FILM / Cannes preview

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The Independent Culture
THE HOLLYWOOD majors are conspicuous by their absence from the Cannes line-up, which was announced yesterday. There are studio pictures, to be sure, but from maverick independent directors: the festival is book-ended by the Coen brothers' well-regarded The Hudsucker Proxy, which opens Cannes on 12 May, while another comedy, John Waters' Serial Mom, closes it on 23 May.

In between we have Mrs Parker and the Vicious Circle, by Alan Rudolph, and Quentin Tarantino's Reservoir Dogs. Hal Hartley's new film, Amateur, will probably play in the Directors' Fortnight, which has not been unveiled yet. The solitary British film, Mike Figgis's The Browning Version, is technically a UK / US co-production but, according to Screen International, it will be flying the Union Jack.

From the rest of the world, Giuseppe Tornatore, who was a great hit at Cannes a couple of years back with Cinema Paradiso, has a new film, A Simple Formality. The cult Canadian director Atom Egoyan moves from the side-bar events into the competition for the first time with Exotica. Kieslowski will, as expected, be presenting Three Colours: Red, the third part of his Blue, White, Red trilogy.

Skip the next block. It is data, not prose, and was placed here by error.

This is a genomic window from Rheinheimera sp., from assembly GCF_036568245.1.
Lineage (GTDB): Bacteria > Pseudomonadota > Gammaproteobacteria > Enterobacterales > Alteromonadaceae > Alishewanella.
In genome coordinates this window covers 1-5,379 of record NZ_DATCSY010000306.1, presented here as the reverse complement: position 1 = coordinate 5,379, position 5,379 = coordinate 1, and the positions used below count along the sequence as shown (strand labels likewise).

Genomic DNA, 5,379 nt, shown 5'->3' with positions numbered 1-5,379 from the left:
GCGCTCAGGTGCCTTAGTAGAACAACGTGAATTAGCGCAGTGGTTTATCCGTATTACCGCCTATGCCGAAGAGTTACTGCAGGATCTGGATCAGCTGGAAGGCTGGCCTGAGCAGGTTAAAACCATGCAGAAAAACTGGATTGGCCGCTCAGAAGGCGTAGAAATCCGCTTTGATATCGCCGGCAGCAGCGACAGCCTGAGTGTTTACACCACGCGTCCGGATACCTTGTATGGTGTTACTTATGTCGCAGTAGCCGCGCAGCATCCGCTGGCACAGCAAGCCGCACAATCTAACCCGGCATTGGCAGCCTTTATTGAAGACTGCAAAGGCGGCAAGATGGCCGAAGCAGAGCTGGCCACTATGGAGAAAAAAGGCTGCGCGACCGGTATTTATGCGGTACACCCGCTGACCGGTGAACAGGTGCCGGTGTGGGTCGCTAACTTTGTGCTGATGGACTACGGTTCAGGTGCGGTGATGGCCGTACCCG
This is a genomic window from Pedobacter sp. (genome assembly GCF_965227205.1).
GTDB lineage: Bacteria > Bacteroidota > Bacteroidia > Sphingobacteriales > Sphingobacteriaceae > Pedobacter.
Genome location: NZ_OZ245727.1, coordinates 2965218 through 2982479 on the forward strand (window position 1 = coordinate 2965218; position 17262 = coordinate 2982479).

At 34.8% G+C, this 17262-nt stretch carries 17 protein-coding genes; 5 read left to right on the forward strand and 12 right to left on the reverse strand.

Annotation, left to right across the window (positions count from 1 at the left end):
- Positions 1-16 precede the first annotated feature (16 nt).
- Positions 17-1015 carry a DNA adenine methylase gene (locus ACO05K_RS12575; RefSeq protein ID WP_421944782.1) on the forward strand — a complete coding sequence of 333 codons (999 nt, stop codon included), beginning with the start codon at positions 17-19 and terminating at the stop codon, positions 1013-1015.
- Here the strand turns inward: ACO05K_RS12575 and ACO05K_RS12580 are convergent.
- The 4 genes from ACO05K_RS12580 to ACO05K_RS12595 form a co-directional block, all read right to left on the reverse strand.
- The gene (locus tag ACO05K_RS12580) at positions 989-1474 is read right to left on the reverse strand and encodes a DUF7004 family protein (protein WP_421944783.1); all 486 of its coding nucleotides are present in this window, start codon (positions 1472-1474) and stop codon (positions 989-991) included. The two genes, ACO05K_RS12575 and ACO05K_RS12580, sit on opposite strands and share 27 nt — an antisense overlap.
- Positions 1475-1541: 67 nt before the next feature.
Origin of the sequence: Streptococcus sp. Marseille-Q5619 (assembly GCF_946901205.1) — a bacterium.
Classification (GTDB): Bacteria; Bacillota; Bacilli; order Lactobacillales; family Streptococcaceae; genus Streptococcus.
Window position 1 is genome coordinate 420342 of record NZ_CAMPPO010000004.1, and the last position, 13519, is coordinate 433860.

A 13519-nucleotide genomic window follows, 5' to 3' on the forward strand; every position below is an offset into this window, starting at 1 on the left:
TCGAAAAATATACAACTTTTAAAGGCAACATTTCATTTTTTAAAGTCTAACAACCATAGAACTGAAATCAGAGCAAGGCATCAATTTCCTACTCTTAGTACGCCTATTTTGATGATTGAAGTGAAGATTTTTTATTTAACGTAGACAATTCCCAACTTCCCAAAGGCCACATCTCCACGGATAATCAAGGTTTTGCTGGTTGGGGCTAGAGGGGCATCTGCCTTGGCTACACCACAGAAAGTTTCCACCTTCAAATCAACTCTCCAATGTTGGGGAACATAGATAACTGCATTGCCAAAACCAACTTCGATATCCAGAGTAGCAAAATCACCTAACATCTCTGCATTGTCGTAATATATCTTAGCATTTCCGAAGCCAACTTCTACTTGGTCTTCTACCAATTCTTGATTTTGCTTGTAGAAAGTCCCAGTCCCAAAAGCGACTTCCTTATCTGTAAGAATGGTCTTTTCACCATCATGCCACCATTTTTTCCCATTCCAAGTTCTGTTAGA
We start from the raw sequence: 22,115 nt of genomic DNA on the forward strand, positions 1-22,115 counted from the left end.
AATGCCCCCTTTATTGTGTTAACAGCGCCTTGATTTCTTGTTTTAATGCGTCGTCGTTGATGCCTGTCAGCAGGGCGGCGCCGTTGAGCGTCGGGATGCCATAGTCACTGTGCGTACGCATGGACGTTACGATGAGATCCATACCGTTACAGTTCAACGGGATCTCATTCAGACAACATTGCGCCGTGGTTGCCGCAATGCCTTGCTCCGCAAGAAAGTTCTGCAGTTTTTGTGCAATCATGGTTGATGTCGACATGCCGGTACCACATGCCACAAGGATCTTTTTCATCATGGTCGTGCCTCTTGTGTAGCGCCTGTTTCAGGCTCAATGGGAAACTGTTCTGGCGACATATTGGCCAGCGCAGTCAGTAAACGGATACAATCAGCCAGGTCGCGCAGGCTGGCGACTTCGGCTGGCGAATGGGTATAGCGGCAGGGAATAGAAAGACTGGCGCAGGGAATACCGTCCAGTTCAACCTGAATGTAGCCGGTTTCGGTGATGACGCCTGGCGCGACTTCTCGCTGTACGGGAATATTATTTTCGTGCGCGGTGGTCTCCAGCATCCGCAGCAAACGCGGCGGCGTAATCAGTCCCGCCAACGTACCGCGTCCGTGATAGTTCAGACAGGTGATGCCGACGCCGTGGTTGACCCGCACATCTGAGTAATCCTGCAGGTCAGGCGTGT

Also as expected, Zhang Yimou, the director of Raise the Red Lantern and The Story of Qiu Ju, is coming with his new film Lifetimes. And, again from the Far East, Edward Yang, whose four-hour epic about Taiwanese gangs A Brighter Summer's Day was shown here last year to great critical acclaim, is present with the intriguingly titled Confucian Confession.

The festival will see some interesting sibling rivalry: the Russians Andrei Konchalovsky and Nikita Mikhalkov (brothers despite their different surnames) both have films in competition. Konchalovsky has been based largely abroad over the last few years, although his new film is a French-Russian co-production, while Mikhalkov has stayed European-based, making films like Dark Eyes and Urga. It will be interesting to compare their entries.

From France, Eric Rochant (the director of A World Without Pity) has a new film, The Patriots, Patrice Chereau has Queen Margot and the actor Michel Blanc is making his directorial debut with something called The Big Fatigue. As usual there are no films from South America (film production in that continent is in crisis), although Latin America has Arturo Ripstein's The Queen of the Night. Other entries come from Tunisia, Romania, Iran and Cambodia.

To make up for the lack of star power in competition, Hollywood heavyweight Clint Eastwood, a Cannes favourite, will preside over a jury which also includes Catherine Deneuve. SJ